Every weekday morning, our research interns head down the lake shore to the local fishing village, leaving at 8.15 on the dot so as to coincide with the fishermen coming back from a long night’s fishing. Upon arrival in the village, locally referred to as Masakurunju, one can encounter as many as 60 wooden canoes scattered along the sandy shoreline, with the recently landed boats surrounded by groups of people, sorting through the fine gauge fishing nets that were cast across the deeper waters of the lake the night before. The catch invariably contains small open water fishes know as utaka in the local Chitonga. Most of these fish belong to the genus Copadichromis, a type of cichlid fish, and they make up a large proportion of the diet of the villagers in this immediate coastal region of Malawi, especially at this time of year.  Also potentially found in the catch are usipa – a sardine like fish, gongo – another cichlid and nkholokolo (synodontis njassae) - a small species of catfish with a mottled leopard style pattern.

At the Maru, we aim to collect baseline data, every week, over long periods of time. For the last four years we have strove to create a comprehensive data set for charts almost daily the fish caught at Masakahunju, the fishing conditions and the fishing effort (in terms of working boats). Data sets that track the same variables over such long time frames hopefully provide useful context and history about the exploitation of local fisheries in Lake Malawi that can be used by local people and government officials to make better environmental management decisions.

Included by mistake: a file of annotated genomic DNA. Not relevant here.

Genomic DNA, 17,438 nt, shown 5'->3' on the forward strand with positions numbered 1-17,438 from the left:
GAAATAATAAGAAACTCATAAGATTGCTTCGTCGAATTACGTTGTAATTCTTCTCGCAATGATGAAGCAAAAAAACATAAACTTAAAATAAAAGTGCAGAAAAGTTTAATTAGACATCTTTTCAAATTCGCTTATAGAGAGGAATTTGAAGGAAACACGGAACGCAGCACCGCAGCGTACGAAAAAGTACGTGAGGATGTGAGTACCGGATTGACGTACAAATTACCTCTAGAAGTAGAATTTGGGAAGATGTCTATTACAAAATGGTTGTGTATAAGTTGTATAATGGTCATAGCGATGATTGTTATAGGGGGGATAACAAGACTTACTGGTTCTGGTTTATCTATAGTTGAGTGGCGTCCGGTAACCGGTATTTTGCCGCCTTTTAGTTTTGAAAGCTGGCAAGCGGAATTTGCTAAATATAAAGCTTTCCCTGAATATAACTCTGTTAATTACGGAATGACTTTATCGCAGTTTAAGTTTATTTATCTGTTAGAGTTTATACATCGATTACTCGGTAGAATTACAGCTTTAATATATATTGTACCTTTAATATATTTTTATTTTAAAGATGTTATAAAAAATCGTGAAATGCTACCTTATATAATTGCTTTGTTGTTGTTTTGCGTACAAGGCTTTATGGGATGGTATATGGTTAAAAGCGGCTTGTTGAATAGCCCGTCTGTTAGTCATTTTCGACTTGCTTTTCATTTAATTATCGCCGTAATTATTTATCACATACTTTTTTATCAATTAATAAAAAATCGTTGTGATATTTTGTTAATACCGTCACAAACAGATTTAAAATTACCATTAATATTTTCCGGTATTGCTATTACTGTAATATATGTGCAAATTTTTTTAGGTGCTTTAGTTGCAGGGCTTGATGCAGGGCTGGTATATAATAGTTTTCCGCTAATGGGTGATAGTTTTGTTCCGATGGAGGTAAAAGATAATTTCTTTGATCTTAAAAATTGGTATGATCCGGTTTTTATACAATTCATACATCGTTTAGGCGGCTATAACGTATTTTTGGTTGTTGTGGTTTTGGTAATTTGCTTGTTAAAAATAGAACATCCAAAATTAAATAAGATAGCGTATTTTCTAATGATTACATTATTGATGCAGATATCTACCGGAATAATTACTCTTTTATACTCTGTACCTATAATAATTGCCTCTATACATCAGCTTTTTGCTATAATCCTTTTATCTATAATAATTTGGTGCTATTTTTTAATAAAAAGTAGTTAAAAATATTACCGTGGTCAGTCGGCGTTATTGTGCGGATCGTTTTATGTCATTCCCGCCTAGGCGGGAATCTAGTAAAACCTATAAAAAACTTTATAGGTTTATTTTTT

Incidentally, one of the real pleasures of walking to the fishing village everyday, is bumping into the beach venders; well spoken salesmen, of whom many have adopted bizarre names hailing from all sorts of random English words, phrases and celebrities. So far I have had the pleasure of meeting Sweet Bananas, Gift, Brown Bread, Michael Jackson, Sugar and Spice, Cheese on Toast, Spiderman, Donald Duck, Wiseman and my personal fave, Mel Gibson. These men earn a living by selling whatever bits and bobs they can to tourists, but it can also be helpful to have them around when the fish are being sorted from the nets, as their translation and enthusiasm make the whole process slightly less awkward.

For the fishermen themselves, it is a hard life. It is currently the windy season here at Kande, and conditions have oft been too choppy to go out in little one-man canoes. Sometimes the need for food and money is such that personal safety gets put aside and there is no other option but to brave the forces of the lake. But this is the harsh reality of living off the land in the manner that these people do. It is a difficult living, but for now it would seem there is ample food, enough to sustain the population in this part of the lake. Recalling that old adage of ‘give a man a fish and he can eat for a day, but teach a man to fish and he can eat for a lifetime’; well perhaps if we can learn to fish sustainably in other fisheries around the world, as it appears here, then people will be able to eat for more than just one lifetime but for the lifetimes of generations to come.

Share/Bookmark